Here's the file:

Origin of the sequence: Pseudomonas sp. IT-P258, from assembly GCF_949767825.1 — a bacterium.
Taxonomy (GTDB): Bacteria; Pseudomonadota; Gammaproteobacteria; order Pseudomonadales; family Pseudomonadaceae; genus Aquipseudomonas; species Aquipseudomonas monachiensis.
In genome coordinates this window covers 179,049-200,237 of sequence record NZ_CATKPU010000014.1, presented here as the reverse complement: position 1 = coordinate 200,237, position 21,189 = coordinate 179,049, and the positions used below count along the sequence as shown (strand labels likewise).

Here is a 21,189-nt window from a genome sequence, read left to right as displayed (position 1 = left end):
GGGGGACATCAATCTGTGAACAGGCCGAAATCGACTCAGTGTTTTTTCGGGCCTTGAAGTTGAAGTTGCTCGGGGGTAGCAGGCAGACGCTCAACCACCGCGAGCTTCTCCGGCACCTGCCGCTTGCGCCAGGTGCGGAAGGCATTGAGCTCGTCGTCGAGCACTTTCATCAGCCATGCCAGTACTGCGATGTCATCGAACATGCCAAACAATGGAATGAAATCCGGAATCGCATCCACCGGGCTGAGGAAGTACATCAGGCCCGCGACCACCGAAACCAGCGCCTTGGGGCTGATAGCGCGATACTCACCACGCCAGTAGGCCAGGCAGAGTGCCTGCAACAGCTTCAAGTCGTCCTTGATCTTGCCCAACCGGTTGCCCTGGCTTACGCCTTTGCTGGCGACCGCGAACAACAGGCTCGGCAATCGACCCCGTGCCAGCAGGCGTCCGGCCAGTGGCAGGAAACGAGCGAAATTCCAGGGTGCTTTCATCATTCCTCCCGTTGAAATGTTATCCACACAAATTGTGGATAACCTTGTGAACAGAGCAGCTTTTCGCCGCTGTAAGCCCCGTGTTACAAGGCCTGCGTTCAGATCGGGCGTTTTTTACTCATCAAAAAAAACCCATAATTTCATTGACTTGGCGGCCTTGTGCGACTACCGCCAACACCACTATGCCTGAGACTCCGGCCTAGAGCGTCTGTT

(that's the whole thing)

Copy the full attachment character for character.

Origin of the sequence: Pseudomonas sp. IT-P258, from assembly GCF_949767825.1 — a bacterium.
Taxonomy (GTDB): Bacteria; Pseudomonadota; Gammaproteobacteria; order Pseudomonadales; family Pseudomonadaceae; genus Aquipseudomonas; species Aquipseudomonas monachiensis.
In genome coordinates this window covers 179,049-200,237 of sequence record NZ_CATKPU010000014.1, presented here as the reverse complement: position 1 = coordinate 200,237, position 21,189 = coordinate 179,049, and the positions used below count along the sequence as shown (strand labels likewise).

Here is a 21,189-nt window from a genome sequence, read left to right as displayed (position 1 = left end):
GGGGGACATCAATCTGTGAACAGGCCGAAATCGACTCAGTGTTTTTTCGGGCCTTGAAGTTGAAGTTGCTCGGGGGTAGCAGGCAGACGCTCAACCACCGCGAGCTTCTCCGGCACCTGCCGCTTGCGCCAGGTGCGGAAGGCATTGAGCTCGTCGTCGAGCACTTTCATCAGCCATGCCAGTACTGCGATGTCATCGAACATGCCAAACAATGGAATGAAATCCGGAATCGCATCCACCGGGCTGAGGAAGTACATCAGGCCCGCGACCACCGAAACCAGCGCCTTGGGGCTGATAGCGCGATACTCACCACGCCAGTAGGCCAGGCAGAGTGCCTGCAACAGCTTCAAGTCGTCCTTGATCTTGCCCAACCGGTTGCCCTGGCTTACGCCTTTGCTGGCGACCGCGAACAACAGGCTCGGCAATCGACCCCGTGCCAGCAGGCGTCCGGCCAGTGGCAGGAAACGAGCGAAATTCCAGGGTGCTTTCATCATTCCTCCCGTTGAAATGTTATCCACACAAATTGTGGATAACCTTGTGAACAGAGCAGCTTTTCGCCGCTGTAAGCCCCGTGTTACAAGGCCTGCGTTCAGATCGGGCGTTTTTTACTCATCAAAAAAAACCCATAATTTCATTGACTTGGCGGCCTTGTGCGACTACCGCCAACACCACTATGCCTGAGACTCCGGCCTAGAGCGTCTGTT